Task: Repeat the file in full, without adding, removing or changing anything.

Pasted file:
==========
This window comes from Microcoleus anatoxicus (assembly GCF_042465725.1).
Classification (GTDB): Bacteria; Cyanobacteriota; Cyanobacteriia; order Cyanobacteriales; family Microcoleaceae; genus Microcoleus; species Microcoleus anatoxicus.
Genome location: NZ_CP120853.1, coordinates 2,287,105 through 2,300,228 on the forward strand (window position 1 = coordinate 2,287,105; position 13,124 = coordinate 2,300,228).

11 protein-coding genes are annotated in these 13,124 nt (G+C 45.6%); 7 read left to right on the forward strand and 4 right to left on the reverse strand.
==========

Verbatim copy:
This window comes from Microcoleus anatoxicus (assembly GCF_042465725.1).
Classification (GTDB): Bacteria; Cyanobacteriota; Cyanobacteriia; order Cyanobacteriales; family Microcoleaceae; genus Microcoleus; species Microcoleus anatoxicus.
Genome location: NZ_CP120853.1, coordinates 2,287,105 through 2,300,228 on the forward strand (window position 1 = coordinate 2,287,105; position 13,124 = coordinate 2,300,228).

11 protein-coding genes are annotated in these 13,124 nt (G+C 45.6%); 7 read left to right on the forward strand and 4 right to left on the reverse strand.